“MORENO” creates a real connection between corporal reactions and mind sensations, always in reference to the originality of Mortiz to fuse modern and classic Latin sounds.

For more information, visit online at danielbenmortiz.com/

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Gear News

New Gear: Phil Jones Bass X2C Dual Compressor/Effects Loop

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New Gear: Phil Jones Bass X2C Duel Compressor/Effects Loop

Step Into X2C With Phil Jones Bass Dual Compressor/Effects Loop…

Phil Jones Bass latest pedal innovation is the X2C Dual Compressor with Dual Effects Loop for performance and recording. The X2C incorporates advanced compressor circuit technology and provides comprehensive tone control with a dual crossover feature which divides the signal into frequency bands ranging from 100Hz to 500Hz, ensuring exceptional clarity and dynamics in tone refinement. 

With insert jacks on each band, the X2C unlocks limitless creativity, enabling players to use various FX pedals for custom tone sculpting. Additionally, it functions as an electronic crossover, ideal for driving high-performance, 2-way bass rigs.

PJB’s Dual-Band compression design is more flexible than standard single-band compressors and provides a more natural and transparent sound. It also provides greater control over shaping and managing dynamics where standard compressors affect the entire frequency spectrum of an audio signal.  

PJB’s dual compressor enables the player to shape specific frequency ranges of an audio signal which allows for compressing the low frequencies while preserving the high frequencies, or vice-versa. Treating the low-end with a dedicated band also allows for heavy compression without affecting the midrange frequencies, which carry the attack of the sound.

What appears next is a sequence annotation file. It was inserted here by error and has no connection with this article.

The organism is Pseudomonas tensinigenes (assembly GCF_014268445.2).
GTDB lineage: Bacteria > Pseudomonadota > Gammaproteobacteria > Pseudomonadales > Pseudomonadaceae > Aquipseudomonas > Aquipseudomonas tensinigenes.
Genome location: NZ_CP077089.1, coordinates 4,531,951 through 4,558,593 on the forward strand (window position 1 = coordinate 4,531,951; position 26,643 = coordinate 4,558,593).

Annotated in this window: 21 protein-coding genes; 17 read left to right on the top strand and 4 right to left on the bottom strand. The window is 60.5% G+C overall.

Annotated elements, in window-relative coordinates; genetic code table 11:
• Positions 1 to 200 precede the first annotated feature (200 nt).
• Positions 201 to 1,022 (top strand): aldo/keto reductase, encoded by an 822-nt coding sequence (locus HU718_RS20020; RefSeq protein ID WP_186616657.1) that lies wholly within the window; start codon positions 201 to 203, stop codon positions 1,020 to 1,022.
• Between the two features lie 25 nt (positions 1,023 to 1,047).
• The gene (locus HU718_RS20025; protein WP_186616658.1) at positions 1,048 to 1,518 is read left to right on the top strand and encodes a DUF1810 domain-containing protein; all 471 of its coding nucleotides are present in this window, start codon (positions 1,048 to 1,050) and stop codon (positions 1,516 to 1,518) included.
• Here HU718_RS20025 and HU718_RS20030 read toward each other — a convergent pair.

Effects can be plugged into the insert jacks on the X2C and controlled separately. As an example, the lows can be adjusted separately for an overdrive pedal while the highs can be controlled for a chorus. 

Dividing the audio spectrum into fundamental frequencies and harmonics is also effective in the enrichment of slapping techniques. The low frequencies can be compressed without changing the dynamics of the “slap”. By controlling the low frequencies and focusing the attack on the slap the amplifier will sound louder while avoiding overloading of the amp or speakers. The low band can be compressed without the harmonics being affected. In addition, the send jacks can go to different amplifiers/speakers for a bi-amplification set up.

Compact and potent, the X2C embodies studio-grade excellence, setting a new standard for dynamic processing in an uncompromising, portable pedal. The street price is $359.99.

Visit online at www.pjbworld.com